Part one of this series on India's Digital Personal Data Protection Act, 2023 (the Act) looked into the Act's scope and application, and part two delved into consent and legitimate uses. Part three discussed the provisions applicable to the transfer of digital personal data under the Act in India.

In part four of this series, Rachit Bahl, Rohan Bagai, and Navdeep Baidwan, from AZB & Partners, delve into the rights and duties of data subjects under the Act, emphasizing the pivotal role individuals play in safeguarding their personal data in the digital era.

In this Insight article, Ada Chung Lai-Ling, Privacy Commissioner for Personal Data, Hong Kong, explores the Standard Contract for Cross-boundary Flow of Personal Information Within the Guangdong–Hong Kong–Macao Greater Bay Area (Mainland, Hong Kong) (the GBA SC), including its scope and adoption.

In an increasingly digitized world, safeguarding against cyber attacks has become pivotal for modern businesses. The alarming rate at which cyber attacks are evolving creates significant challenges for Australian businesses in maintaining data security and integrity. Data management is an important tool for businesses to mitigate cyberattacks and maintain strong security measures. Data management strategies, such as data minimization, data de-identification, and data governance frameworks help fortify a business's defenses against cybercriminals and limit risks associated with the collection, use, and storage of data assets. Katherine Sainty and Sarah Macken, from Sainty Law, look specifically at data governance, data minimization, and data de-identification, and how businesses can best utilize these to safeguard data.

Nasir Doulah, Partner at Doulah & Doulah, explores the main cybersecurity regulations in Bangladesh, focusing on the ICT Act and the Cybersecurity Act. 

The Cyberspace Administration of China (CAC) published the Regulations on Promoting and Regulating Cross-border Data Flows (only available in Chinese here) (the Regulations) on March 22, 2024, following their initial request for public comment in October 2023. The Regulations aim to clarify data transfer obligations under the Cyber Security Law (CSL), Data Security Law (DSL), and the Personal Information Protection Law (PIPL) including the data export security assessment, personal information export standard contract, and personal information protection certification. OneTrust DataGuidance provides an analysis of the Regulations with comments provided by Dr. Michael Tan, Partner at Taylor Wessing.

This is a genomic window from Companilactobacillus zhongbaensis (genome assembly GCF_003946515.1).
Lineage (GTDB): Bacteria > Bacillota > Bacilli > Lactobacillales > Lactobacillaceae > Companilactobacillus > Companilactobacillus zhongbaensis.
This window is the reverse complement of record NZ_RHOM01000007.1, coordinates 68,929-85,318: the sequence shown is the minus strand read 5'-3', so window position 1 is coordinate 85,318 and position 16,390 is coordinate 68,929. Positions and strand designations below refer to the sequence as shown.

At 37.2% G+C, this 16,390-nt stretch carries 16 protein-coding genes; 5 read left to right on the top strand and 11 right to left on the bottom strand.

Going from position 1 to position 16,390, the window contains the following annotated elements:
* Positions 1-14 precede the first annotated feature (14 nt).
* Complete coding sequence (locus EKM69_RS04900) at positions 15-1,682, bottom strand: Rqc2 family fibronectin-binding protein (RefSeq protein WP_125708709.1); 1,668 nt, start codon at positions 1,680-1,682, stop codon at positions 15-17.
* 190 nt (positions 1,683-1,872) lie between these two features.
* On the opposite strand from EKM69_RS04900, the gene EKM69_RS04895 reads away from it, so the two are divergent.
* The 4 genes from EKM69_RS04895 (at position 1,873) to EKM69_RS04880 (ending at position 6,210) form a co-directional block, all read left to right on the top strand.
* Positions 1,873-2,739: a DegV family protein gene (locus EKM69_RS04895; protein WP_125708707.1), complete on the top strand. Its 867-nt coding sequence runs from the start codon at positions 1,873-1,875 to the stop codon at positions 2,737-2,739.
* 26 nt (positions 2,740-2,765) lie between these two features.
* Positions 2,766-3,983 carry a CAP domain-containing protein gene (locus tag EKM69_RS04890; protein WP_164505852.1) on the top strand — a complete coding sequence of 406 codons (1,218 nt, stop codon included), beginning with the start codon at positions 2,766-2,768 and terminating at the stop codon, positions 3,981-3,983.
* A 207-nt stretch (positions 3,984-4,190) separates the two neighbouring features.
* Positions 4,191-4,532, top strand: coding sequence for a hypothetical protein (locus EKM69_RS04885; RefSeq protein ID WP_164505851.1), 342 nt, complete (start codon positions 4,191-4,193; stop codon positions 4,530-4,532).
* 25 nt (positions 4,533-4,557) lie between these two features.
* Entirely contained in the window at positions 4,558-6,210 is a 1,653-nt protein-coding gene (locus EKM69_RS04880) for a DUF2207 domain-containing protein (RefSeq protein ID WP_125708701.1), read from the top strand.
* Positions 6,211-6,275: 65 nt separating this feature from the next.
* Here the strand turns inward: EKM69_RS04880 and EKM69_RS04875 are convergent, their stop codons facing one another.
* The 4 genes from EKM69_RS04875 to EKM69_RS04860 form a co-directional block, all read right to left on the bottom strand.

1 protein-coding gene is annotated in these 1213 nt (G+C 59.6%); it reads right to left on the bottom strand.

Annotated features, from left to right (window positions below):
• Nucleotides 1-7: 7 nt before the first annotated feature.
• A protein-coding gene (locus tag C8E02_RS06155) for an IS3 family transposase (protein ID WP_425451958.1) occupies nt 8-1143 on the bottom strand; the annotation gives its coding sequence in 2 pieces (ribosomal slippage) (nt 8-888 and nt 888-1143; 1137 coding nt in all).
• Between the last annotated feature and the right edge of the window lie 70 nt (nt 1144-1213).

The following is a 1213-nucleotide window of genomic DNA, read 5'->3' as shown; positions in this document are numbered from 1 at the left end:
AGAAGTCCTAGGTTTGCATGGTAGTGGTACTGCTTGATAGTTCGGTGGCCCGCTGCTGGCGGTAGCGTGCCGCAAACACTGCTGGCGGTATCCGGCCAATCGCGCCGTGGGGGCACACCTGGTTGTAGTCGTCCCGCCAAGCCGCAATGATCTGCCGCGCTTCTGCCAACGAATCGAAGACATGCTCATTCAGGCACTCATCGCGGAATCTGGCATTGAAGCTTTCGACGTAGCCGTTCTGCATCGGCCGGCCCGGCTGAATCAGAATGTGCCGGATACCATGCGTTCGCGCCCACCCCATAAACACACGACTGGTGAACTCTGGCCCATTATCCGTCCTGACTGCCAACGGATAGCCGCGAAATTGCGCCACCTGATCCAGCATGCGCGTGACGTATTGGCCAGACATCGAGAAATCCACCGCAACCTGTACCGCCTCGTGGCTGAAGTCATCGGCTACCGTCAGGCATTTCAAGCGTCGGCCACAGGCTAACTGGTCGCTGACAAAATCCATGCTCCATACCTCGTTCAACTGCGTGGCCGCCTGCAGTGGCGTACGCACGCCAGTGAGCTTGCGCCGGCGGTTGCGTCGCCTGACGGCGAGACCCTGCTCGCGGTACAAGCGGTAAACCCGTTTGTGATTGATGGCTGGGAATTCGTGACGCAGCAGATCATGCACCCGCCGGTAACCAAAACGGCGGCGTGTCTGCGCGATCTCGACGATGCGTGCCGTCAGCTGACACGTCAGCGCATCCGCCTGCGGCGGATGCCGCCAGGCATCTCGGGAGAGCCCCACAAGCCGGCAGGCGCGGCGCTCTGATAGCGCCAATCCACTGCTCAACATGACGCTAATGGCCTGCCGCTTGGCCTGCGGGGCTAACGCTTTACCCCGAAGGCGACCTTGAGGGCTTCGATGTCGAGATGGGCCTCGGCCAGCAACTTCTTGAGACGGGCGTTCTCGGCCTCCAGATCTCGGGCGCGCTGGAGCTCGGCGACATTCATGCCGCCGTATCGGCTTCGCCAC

The National Privacy Commission (NPC) issued the NPC Circular No. 2023-07 (the Circular) on December 13, 2023. This Circular is entitled Guidelines on Legitimate Interest and seeks to clarify the framework within which a personal information controller (PIC) may establish legitimate interest as a basis for processing personal data. The Circular is not meant to introduce any new basis for processing personal information, rather, it seeks to clarify concepts and requirements of legitimate interest, which is a lawful basis for processing personal information under Philippine privacy laws. Edsel F. Tupaz, from Gorriceta Africa Cauton & Saavedra, walks through these guidelines and their implications for PICs.  

The Circular should be read alongside part one and part two of the series on the NPC Guidelines on Consent, which comprise important tool kits for PICs and personal information processors that process the personal data of Philippine data subjects.